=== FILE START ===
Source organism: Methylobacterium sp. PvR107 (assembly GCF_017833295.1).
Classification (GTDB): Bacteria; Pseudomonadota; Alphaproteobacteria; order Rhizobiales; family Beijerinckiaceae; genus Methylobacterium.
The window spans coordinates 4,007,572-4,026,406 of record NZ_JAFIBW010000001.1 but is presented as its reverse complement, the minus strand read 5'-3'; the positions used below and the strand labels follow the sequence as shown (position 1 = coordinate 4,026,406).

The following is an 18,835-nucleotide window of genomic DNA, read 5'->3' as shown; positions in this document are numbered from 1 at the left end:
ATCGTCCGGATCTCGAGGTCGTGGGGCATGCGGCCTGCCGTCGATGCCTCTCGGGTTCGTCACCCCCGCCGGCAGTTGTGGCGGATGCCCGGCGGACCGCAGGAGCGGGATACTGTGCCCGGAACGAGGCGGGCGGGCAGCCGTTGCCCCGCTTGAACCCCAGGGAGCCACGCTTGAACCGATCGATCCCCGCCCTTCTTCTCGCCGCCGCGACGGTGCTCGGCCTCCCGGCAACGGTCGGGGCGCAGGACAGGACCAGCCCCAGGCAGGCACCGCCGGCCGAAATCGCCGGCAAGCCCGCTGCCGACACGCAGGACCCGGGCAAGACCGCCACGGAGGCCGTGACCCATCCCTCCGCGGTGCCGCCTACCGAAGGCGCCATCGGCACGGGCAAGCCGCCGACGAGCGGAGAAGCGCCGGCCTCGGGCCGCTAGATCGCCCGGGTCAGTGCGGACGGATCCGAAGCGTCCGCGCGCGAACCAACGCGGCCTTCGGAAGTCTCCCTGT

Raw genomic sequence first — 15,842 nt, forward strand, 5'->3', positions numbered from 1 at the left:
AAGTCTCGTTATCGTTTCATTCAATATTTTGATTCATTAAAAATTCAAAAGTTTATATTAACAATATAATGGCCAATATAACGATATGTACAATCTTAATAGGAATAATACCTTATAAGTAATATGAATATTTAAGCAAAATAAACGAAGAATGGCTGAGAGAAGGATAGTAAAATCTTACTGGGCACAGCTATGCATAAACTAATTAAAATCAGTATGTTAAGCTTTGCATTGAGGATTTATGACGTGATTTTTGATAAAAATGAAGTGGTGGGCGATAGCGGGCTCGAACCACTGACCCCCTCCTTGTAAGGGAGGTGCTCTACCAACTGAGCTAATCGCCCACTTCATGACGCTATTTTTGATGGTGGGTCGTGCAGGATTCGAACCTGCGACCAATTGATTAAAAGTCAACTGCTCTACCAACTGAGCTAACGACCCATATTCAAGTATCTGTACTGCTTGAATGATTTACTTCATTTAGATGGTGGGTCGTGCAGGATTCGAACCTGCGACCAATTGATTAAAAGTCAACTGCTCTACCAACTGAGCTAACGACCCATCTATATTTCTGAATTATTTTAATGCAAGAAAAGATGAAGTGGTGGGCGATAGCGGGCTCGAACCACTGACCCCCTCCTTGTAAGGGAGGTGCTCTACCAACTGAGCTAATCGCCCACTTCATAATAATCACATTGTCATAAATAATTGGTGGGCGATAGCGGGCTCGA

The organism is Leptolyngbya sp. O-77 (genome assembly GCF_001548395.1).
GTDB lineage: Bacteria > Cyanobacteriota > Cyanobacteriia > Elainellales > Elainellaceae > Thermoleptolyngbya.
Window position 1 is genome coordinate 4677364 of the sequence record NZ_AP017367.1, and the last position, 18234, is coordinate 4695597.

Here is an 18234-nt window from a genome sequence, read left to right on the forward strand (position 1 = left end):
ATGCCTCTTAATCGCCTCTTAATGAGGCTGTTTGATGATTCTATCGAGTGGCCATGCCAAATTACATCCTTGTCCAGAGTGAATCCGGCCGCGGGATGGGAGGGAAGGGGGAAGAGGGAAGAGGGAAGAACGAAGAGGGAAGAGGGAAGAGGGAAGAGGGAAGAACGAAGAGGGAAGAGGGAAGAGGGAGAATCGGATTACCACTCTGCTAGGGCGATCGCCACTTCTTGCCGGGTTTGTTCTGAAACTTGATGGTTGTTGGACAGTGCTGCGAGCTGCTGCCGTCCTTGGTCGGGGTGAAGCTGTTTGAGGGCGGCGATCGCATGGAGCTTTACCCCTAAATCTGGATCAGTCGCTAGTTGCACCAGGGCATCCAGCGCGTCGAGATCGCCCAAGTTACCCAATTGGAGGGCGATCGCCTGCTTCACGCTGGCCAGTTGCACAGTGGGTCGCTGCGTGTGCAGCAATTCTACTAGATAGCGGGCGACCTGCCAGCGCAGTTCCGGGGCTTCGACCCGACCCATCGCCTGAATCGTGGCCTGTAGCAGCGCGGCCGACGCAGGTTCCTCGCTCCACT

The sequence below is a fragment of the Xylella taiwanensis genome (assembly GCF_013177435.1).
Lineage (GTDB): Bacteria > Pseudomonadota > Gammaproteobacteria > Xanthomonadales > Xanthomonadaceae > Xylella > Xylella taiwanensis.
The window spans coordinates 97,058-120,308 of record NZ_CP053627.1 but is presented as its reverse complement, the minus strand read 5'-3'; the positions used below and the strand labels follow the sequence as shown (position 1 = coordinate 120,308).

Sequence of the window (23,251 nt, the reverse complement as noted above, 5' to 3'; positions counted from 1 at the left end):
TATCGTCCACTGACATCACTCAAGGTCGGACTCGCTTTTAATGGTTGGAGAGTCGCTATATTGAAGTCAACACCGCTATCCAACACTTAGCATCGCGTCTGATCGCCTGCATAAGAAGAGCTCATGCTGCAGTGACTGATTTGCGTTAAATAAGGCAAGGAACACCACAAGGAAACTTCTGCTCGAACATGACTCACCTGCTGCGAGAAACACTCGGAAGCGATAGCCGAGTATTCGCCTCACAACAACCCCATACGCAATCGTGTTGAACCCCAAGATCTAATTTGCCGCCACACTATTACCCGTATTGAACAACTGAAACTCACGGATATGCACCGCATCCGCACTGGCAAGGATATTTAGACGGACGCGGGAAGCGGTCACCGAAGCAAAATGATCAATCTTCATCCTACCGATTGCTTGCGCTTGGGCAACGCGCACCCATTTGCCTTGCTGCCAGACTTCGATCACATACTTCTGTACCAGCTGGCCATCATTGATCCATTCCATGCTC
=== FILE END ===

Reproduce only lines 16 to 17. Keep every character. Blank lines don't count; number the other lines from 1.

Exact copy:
Sequence of the window (23,251 nt, the reverse complement as noted above, 5' to 3'; positions counted from 1 at the left end):
TATCGTCCACTGACATCACTCAAGGTCGGACTCGCTTTTAATGGTTGGAGAGTCGCTATATTGAAGTCAACACCGCTATCCAACACTTAGCATCGCGTCTGATCGCCTGCATAAGAAGAGCTCATGCTGCAGTGACTGATTTGCGTTAAATAAGGCAAGGAACACCACAAGGAAACTTCTGCTCGAACATGACTCACCTGCTGCGAGAAACACTCGGAAGCGATAGCCGAGTATTCGCCTCACAACAACCCCATACGCAATCGTGTTGAACCCCAAGATCTAATTTGCCGCCACACTATTACCCGTATTGAACAACTGAAACTCACGGATATGCACCGCATCCGCACTGGCAAGGATATTTAGACGGACGCGGGAAGCGGTCACCGAAGCAAAATGATCAATCTTCATCCTACCGATTGCTTGCGCTTGGGCAACGCGCACCCATTTGCCTTGCTGCCAGACTTCGATCACATACTTCTGTACCAGCTGGCCATCATTGATCCATTCCATGCTC